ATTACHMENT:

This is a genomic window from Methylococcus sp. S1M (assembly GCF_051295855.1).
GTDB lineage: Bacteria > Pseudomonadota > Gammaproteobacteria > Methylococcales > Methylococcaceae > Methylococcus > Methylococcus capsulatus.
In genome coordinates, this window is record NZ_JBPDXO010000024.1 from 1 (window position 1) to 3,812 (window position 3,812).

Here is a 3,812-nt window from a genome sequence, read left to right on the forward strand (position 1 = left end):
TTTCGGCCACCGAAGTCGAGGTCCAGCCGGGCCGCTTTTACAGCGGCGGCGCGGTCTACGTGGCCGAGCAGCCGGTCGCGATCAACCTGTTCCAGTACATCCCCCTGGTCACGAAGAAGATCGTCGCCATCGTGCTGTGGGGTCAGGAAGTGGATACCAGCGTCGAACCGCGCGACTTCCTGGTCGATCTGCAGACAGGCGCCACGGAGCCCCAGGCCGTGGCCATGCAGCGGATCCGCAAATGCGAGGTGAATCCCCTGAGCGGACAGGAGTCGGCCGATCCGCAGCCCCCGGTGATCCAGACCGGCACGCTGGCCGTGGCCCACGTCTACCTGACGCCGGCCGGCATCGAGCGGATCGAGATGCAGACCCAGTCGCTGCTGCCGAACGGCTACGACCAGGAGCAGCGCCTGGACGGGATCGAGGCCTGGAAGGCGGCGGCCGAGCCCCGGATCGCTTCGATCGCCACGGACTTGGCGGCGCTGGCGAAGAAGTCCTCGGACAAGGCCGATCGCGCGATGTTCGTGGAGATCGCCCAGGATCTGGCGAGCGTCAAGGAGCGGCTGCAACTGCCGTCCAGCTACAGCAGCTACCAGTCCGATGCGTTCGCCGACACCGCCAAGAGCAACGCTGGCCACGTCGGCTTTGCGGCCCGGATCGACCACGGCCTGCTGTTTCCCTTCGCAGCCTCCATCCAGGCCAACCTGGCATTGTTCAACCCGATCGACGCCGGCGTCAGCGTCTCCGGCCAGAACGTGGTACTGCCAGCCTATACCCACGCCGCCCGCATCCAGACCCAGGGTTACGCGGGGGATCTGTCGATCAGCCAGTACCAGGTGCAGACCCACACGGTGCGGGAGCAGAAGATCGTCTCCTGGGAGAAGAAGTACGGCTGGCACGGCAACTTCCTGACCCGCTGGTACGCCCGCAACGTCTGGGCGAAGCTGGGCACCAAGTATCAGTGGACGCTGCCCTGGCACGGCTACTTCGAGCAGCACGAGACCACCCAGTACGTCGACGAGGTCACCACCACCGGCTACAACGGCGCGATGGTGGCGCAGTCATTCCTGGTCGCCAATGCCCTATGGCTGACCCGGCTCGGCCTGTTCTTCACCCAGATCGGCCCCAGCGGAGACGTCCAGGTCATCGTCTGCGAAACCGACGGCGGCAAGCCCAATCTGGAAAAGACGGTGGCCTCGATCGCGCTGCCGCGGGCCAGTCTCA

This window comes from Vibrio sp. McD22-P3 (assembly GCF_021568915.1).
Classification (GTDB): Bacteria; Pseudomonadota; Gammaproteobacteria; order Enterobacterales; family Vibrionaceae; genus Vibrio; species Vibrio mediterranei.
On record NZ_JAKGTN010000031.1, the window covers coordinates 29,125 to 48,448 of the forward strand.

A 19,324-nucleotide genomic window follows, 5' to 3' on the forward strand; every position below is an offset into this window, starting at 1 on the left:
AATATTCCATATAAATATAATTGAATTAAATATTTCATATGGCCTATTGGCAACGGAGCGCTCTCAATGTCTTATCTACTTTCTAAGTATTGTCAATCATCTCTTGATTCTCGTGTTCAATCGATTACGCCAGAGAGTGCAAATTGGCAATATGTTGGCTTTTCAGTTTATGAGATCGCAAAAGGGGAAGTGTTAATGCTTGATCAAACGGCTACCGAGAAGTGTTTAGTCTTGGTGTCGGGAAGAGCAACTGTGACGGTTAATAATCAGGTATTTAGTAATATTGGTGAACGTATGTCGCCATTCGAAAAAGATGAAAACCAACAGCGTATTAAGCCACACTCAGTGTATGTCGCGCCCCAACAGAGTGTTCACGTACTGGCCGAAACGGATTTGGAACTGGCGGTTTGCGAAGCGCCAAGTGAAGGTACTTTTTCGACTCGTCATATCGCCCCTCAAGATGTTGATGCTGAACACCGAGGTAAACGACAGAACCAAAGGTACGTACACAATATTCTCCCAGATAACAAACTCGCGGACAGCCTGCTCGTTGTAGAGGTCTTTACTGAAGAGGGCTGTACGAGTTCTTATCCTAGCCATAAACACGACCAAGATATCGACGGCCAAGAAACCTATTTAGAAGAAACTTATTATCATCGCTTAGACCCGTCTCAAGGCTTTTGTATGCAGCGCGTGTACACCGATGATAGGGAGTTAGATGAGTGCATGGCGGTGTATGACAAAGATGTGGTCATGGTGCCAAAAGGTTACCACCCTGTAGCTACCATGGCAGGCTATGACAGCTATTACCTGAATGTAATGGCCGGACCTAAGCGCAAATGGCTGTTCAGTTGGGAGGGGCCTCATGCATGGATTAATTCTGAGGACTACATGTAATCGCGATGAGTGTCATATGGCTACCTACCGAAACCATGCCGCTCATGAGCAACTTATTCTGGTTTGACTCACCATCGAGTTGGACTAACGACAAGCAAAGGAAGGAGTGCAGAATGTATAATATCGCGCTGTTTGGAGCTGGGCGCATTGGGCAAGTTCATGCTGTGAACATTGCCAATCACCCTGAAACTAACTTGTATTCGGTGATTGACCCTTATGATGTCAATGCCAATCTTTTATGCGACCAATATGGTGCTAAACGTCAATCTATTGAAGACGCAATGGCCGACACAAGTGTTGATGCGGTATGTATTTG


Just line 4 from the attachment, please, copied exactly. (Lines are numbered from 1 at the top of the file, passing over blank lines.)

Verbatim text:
Here is a 3,812-nt window from a genome sequence, read left to right on the forward strand (position 1 = left end):